1930s Regal-made Dragon-decal "Super Soprano" Ukulele

Update: This uke is now wearing a set of $70 Gotoh UPT geared pegs. This is a nice upgrade. I also currently have it strung low-G and you can hear an open-F tuning soundclip of that above (2nd clip). Below are pics of the new tuners:

Now back to the original post...

I spied this uke on eBay a few weeks ago and the kids (they're dragon fans) and I decided we had to have it. It came in yesterday and after wedging the neck angle back, shaving and regluing the bridge, and refretting it -- it's turned-out a super player with a loud, simple, and up-front tone. I think it'll be fun to chop-chord on with the jam group. I have it setup for 3/32" action at the 12th fret so it can be fingerpicked or strummed with gusto. Because of the new frets, it "feels" essentially like the "standard strummy" 1/16" I usually set sopranos up for.

The weird bit about this uke is its construction. It's what I'd call a "super soprano" uke as it has a concert-sized body mated to a 14" scale soprano neck. It was made by Regal in the 30s and the whole thing is made from thin, solid birch save the neck which is poplar. Everything is original on it save the frets and new ebony nut, and because it had an original chip case it's been preserved extremely well -- no cracks and a fairly-clean finish (for a painted uke).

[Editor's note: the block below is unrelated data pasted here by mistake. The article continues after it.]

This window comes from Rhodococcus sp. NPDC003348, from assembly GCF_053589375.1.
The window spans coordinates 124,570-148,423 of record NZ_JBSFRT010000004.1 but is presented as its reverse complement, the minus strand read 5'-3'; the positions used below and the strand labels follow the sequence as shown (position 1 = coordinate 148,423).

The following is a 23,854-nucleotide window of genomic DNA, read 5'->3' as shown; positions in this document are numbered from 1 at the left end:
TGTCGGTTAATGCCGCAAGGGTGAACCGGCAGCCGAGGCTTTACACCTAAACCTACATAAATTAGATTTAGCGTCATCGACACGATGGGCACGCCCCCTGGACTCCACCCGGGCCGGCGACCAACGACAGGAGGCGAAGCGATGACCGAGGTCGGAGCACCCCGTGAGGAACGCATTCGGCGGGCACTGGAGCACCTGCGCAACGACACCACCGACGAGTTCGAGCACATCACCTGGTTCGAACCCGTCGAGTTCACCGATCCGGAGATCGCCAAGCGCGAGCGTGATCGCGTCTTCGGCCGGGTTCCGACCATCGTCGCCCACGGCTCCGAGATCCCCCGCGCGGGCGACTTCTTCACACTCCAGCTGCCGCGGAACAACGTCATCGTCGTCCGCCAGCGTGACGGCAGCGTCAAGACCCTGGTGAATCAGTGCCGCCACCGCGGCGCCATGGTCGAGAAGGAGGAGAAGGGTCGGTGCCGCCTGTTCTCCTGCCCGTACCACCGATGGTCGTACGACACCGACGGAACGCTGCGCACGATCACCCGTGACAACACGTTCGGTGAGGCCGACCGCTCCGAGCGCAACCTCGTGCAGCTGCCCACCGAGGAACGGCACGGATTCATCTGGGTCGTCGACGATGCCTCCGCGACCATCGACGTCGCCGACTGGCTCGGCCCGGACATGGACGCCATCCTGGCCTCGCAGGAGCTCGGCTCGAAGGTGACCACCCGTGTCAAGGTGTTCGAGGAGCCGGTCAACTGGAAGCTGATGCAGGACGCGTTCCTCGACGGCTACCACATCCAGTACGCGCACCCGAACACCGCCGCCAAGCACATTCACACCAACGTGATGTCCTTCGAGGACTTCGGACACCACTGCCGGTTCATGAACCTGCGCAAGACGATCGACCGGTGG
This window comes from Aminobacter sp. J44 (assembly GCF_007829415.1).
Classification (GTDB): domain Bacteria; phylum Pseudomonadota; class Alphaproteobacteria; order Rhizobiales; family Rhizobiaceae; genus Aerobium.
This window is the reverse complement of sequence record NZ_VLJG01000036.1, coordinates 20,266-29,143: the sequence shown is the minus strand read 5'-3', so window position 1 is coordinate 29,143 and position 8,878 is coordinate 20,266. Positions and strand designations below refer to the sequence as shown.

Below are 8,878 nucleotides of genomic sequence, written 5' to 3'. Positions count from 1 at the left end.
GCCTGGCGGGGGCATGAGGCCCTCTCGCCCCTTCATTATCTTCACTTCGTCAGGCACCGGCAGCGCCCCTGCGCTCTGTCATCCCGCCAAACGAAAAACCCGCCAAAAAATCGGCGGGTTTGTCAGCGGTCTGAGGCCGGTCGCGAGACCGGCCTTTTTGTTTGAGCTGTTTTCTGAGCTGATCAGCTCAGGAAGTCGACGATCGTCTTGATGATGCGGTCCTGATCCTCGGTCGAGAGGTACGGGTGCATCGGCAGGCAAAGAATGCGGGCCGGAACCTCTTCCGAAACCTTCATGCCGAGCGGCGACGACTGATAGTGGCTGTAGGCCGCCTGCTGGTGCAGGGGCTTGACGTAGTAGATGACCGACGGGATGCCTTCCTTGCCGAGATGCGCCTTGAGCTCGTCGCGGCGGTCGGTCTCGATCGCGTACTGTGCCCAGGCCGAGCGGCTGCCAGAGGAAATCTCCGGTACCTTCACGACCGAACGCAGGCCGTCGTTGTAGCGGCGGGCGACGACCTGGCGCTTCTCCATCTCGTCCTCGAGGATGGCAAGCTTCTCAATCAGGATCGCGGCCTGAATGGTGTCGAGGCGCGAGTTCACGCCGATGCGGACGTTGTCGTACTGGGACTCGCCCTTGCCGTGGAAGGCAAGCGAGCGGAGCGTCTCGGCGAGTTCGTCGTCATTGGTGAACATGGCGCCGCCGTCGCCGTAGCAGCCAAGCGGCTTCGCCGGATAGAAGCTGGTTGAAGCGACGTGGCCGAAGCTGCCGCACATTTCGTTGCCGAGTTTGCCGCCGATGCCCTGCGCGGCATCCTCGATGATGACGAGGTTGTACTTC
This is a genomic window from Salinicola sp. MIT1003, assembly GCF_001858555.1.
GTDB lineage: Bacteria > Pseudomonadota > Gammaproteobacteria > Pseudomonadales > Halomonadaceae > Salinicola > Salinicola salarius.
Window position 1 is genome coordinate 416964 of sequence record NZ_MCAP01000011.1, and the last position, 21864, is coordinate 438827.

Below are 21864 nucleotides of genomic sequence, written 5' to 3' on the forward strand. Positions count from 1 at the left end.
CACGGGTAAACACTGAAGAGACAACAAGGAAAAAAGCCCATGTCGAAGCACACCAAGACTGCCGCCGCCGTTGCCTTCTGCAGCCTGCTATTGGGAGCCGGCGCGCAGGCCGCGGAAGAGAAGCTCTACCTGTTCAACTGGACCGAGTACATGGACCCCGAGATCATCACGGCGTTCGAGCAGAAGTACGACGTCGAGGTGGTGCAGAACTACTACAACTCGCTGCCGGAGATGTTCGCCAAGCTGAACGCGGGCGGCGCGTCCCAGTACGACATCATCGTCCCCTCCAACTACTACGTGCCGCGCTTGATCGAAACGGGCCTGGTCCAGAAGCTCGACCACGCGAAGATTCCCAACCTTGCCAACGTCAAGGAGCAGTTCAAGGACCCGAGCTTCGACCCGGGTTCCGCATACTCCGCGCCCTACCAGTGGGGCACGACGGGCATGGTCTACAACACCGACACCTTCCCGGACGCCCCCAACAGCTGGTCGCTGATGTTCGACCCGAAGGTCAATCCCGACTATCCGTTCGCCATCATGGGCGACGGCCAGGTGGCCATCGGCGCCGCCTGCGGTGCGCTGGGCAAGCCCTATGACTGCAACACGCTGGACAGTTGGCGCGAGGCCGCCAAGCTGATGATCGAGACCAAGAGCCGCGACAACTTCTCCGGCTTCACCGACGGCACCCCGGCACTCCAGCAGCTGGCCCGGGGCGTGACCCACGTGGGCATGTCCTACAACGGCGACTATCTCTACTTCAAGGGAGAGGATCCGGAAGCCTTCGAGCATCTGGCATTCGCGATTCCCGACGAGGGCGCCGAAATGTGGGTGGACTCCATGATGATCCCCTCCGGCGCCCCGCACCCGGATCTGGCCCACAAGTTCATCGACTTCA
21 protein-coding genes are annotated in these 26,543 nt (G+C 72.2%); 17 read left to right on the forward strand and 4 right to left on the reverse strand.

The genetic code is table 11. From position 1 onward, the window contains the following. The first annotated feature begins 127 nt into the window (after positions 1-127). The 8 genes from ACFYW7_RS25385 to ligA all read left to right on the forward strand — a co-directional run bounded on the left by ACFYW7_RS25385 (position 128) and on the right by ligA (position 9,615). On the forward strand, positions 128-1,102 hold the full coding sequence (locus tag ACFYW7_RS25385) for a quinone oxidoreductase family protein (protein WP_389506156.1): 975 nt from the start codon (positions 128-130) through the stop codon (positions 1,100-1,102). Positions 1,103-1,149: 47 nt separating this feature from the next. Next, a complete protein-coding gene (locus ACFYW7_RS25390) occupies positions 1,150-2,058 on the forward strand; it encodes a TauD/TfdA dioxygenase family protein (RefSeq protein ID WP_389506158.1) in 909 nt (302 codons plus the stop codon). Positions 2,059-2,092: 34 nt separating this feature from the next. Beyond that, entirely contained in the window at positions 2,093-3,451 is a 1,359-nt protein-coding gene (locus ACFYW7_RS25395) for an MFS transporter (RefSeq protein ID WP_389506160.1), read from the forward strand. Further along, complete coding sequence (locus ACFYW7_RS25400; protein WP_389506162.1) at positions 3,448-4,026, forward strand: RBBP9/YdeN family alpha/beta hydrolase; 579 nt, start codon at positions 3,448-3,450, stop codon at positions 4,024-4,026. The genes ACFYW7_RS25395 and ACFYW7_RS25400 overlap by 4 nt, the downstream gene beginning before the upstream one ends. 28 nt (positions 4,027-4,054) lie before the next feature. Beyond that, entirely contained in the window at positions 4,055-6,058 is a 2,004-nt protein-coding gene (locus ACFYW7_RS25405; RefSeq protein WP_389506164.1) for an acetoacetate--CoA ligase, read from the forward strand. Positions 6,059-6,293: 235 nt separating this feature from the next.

Obviously, the instrument sports the period vogue for China-centric products but, as usual, gets it a bit wrong. Note the wings on the dragon? It looks more like a Welsh wyvern... but I digress.

The green-yellow celluloid fretboard sure looks snazzy but these things almost always require a refret (as seen here) since the original frets tend to fall out with the celluloid's swelling and contracting. I added side-dots at the same time.

You can't see it, but I drilled tiny holes through the top under the string-holder slots to afford the player the option to either ball-up and string as-normal or put the string-ends through the top, pull them out through the soundhole, and ball them up that way so they snug-up under the soundboard. That's my own preference and since the holes are hidden, they're not obvious.

I can see a future that involves Gotoh UPTs on this headstock...

The original case is in excellent shape, too.

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